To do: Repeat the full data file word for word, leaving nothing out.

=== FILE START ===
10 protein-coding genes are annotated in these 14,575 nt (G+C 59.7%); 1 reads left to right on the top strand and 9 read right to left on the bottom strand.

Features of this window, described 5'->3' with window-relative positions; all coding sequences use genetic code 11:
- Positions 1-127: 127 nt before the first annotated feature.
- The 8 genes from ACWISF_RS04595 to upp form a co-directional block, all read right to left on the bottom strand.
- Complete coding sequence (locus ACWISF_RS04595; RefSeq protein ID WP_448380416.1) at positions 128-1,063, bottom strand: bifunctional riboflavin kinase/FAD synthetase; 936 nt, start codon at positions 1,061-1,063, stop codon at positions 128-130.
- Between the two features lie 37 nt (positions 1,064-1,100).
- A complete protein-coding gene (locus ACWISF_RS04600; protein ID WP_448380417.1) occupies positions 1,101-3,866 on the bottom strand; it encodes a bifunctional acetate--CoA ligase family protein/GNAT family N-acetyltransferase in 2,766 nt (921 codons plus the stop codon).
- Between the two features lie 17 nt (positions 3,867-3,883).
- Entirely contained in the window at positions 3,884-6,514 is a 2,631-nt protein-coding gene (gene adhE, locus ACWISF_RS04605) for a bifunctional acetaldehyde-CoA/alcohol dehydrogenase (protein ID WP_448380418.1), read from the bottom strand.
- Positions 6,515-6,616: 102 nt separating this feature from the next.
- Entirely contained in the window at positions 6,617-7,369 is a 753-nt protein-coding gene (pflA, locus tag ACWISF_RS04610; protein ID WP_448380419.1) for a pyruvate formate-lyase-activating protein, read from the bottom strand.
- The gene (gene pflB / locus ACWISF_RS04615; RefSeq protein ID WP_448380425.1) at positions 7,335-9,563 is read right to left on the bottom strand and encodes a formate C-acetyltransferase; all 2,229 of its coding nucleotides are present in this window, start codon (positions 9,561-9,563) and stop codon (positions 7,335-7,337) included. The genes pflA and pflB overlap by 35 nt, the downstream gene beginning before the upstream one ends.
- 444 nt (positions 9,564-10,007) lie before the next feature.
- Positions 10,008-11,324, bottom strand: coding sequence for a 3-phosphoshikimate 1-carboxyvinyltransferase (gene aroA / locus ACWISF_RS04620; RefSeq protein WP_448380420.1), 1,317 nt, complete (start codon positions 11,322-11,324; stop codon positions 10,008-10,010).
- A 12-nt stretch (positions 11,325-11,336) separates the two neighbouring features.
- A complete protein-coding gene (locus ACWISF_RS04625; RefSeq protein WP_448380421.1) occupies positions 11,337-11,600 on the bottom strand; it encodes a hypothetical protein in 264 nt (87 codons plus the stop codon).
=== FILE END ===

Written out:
10 protein-coding genes are annotated in these 14,575 nt (G+C 59.7%); 1 reads left to right on the top strand and 9 read right to left on the bottom strand.

Features of this window, described 5'->3' with window-relative positions; all coding sequences use genetic code 11:
- Positions 1-127: 127 nt before the first annotated feature.
- The 8 genes from ACWISF_RS04595 to upp form a co-directional block, all read right to left on the bottom strand.
- Complete coding sequence (locus ACWISF_RS04595; RefSeq protein ID WP_448380416.1) at positions 128-1,063, bottom strand: bifunctional riboflavin kinase/FAD synthetase; 936 nt, start codon at positions 1,061-1,063, stop codon at positions 128-130.
- Between the two features lie 37 nt (positions 1,064-1,100).
- A complete protein-coding gene (locus ACWISF_RS04600; protein ID WP_448380417.1) occupies positions 1,101-3,866 on the bottom strand; it encodes a bifunctional acetate--CoA ligase family protein/GNAT family N-acetyltransferase in 2,766 nt (921 codons plus the stop codon).
- Between the two features lie 17 nt (positions 3,867-3,883).
- Entirely contained in the window at positions 3,884-6,514 is a 2,631-nt protein-coding gene (gene adhE, locus ACWISF_RS04605) for a bifunctional acetaldehyde-CoA/alcohol dehydrogenase (protein ID WP_448380418.1), read from the bottom strand.
- Positions 6,515-6,616: 102 nt separating this feature from the next.
- Entirely contained in the window at positions 6,617-7,369 is a 753-nt protein-coding gene (pflA, locus tag ACWISF_RS04610; protein ID WP_448380419.1) for a pyruvate formate-lyase-activating protein, read from the bottom strand.
- The gene (gene pflB / locus ACWISF_RS04615; RefSeq protein ID WP_448380425.1) at positions 7,335-9,563 is read right to left on the bottom strand and encodes a formate C-acetyltransferase; all 2,229 of its coding nucleotides are present in this window, start codon (positions 9,561-9,563) and stop codon (positions 7,335-7,337) included. The genes pflA and pflB overlap by 35 nt, the downstream gene beginning before the upstream one ends.
- 444 nt (positions 9,564-10,007) lie before the next feature.
- Positions 10,008-11,324, bottom strand: coding sequence for a 3-phosphoshikimate 1-carboxyvinyltransferase (gene aroA / locus ACWISF_RS04620; RefSeq protein WP_448380420.1), 1,317 nt, complete (start codon positions 11,322-11,324; stop codon positions 10,008-10,010).
- A 12-nt stretch (positions 11,325-11,336) separates the two neighbouring features.
- A complete protein-coding gene (locus ACWISF_RS04625; RefSeq protein WP_448380421.1) occupies positions 11,337-11,600 on the bottom strand; it encodes a hypothetical protein in 264 nt (87 codons plus the stop codon).